About half all all Maine households rely on private well water, one of the highest rates in the country. But most wells here haven’t been tested for contaminants. Among those that have, one in 10 has elevated levels of arsenic, state toxicologist Andrew Smith told me last June.
How likely is your well to contain arsenic? The state has updated its searchable public health data portal, so now you can see the latest contamination counts by town. I’ve listed them by the percent of wells exceeding the maximum level of arsenic the state deems safe to drink: 10 micrograms per liter (ug/L).
The information reflects only well water tests conducted by the state-run Maine Health and Environmental Testing Laboratory — results from commercial water testing companies are unavailable — but it provides a useful snapshot. Arsenic and other drinking water contaminants often cluster in certain areas depending on the underlying geology.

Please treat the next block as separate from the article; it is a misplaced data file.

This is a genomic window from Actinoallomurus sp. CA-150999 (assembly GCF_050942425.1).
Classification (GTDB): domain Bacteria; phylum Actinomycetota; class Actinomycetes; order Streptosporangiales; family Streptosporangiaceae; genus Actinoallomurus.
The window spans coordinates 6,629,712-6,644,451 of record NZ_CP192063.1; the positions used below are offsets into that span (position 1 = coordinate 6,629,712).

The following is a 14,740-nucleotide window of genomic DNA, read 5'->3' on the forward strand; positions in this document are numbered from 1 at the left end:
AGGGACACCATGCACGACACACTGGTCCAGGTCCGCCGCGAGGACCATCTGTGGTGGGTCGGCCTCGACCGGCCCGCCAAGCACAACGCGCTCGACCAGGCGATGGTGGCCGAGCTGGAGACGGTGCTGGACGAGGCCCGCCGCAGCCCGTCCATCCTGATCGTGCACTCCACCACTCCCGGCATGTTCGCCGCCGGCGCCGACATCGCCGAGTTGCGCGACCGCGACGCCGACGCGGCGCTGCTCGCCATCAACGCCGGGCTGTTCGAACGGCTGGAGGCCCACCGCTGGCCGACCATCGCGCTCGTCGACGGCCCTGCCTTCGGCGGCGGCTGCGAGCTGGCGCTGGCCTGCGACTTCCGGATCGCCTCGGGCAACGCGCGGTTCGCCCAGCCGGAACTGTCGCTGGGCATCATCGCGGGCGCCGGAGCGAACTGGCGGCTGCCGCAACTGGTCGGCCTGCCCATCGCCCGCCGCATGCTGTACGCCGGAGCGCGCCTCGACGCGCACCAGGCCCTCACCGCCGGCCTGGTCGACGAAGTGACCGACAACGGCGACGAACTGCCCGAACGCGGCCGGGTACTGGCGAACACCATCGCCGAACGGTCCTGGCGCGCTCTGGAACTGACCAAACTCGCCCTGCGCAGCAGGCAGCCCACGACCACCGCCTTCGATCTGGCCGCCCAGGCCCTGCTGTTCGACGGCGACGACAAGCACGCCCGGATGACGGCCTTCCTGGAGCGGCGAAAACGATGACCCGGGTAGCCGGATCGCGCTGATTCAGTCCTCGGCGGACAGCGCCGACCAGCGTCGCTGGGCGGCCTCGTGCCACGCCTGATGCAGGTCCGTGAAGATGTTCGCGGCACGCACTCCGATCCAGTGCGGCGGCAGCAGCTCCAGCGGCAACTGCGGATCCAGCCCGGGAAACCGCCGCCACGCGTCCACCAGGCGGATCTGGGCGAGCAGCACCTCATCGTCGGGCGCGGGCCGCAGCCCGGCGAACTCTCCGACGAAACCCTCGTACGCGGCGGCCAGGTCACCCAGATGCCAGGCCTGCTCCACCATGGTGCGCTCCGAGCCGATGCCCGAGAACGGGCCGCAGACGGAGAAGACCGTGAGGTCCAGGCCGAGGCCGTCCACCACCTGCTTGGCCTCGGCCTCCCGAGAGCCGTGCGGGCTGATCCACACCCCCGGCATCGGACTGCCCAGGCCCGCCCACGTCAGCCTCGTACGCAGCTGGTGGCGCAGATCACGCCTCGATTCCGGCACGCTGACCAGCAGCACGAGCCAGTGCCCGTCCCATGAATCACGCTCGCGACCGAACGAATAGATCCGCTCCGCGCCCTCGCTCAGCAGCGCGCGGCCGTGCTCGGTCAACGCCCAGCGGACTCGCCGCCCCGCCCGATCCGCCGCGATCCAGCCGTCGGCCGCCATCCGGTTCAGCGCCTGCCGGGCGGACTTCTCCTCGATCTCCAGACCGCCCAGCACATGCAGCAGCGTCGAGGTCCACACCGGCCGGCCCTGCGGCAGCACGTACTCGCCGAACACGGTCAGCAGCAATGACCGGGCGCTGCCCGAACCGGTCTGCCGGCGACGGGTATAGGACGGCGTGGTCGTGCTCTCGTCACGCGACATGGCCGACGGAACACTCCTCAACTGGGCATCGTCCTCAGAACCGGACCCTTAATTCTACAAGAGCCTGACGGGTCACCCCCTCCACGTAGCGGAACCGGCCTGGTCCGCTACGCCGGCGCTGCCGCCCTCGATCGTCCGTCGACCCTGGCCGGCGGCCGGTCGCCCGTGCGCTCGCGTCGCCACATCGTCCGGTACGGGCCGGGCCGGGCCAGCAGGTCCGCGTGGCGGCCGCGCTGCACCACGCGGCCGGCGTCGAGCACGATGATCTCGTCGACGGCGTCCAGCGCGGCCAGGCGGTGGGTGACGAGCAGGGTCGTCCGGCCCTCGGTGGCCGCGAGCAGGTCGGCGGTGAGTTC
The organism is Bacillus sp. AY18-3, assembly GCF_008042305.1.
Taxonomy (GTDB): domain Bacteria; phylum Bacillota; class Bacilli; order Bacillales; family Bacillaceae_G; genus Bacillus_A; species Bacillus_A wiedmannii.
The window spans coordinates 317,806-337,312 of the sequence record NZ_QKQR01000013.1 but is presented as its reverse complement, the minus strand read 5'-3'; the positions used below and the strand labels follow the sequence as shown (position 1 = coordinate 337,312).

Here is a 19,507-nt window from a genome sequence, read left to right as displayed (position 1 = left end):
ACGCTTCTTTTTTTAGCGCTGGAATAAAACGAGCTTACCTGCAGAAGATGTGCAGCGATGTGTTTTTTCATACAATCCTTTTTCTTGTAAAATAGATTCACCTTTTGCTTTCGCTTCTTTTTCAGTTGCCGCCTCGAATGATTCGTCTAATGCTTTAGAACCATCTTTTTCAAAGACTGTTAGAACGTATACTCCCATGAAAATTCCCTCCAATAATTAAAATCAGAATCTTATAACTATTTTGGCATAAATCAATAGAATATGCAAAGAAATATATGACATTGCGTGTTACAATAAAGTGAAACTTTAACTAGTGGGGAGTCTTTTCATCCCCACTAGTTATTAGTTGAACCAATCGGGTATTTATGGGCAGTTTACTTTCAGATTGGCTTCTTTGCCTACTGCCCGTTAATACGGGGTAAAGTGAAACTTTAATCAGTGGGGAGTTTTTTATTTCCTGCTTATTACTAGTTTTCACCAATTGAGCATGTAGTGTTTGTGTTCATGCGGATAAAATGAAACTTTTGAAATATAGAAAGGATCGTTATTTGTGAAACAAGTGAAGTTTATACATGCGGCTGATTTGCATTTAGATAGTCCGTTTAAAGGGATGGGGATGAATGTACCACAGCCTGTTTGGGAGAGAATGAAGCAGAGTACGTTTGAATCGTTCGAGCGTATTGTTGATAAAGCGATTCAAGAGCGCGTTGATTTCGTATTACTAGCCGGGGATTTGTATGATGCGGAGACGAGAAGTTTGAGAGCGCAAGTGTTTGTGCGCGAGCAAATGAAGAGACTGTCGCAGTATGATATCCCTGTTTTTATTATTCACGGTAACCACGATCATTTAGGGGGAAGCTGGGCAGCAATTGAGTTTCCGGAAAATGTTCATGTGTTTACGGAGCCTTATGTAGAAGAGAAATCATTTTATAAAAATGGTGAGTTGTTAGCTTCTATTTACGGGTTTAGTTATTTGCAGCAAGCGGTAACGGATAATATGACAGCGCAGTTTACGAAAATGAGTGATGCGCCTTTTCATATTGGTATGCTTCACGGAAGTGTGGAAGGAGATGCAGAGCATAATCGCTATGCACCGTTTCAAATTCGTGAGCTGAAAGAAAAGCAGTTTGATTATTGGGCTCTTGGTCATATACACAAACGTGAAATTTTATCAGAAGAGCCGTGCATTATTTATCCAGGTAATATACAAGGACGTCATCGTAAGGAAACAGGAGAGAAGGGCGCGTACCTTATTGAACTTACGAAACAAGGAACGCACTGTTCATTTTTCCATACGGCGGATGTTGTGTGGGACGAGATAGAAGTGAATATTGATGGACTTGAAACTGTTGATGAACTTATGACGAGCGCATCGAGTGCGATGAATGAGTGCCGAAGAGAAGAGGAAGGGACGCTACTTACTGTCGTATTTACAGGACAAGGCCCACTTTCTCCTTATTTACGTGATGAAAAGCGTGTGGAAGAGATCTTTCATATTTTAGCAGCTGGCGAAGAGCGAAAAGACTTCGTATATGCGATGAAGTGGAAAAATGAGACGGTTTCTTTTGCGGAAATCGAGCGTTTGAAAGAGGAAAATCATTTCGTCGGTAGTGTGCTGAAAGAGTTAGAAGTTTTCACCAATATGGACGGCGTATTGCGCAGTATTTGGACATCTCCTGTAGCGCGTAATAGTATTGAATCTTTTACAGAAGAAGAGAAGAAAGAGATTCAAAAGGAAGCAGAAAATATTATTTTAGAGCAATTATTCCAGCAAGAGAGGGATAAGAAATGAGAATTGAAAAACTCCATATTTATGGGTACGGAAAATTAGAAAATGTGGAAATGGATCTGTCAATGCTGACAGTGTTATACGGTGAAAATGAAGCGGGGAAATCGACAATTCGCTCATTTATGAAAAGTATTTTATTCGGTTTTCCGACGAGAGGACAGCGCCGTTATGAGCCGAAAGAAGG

You can see that clustering effect here. Thanks to my colleague Darren Fishell for creating this map.
Drinking water with high levels of arsenic can lead to skin damage, circulation problems, stomach pain, nausea, and tingling in the hands and feet. Over many years, it may raise the risk of developing cancer, including skin, bladder, and lung cancers, according to the U.S. Environmental Protection Agency. Arsenic exposure can also lead to low birth weight and affect brain development in young children.
Of course, the best way to know if your well water is contaminated is to have it tested.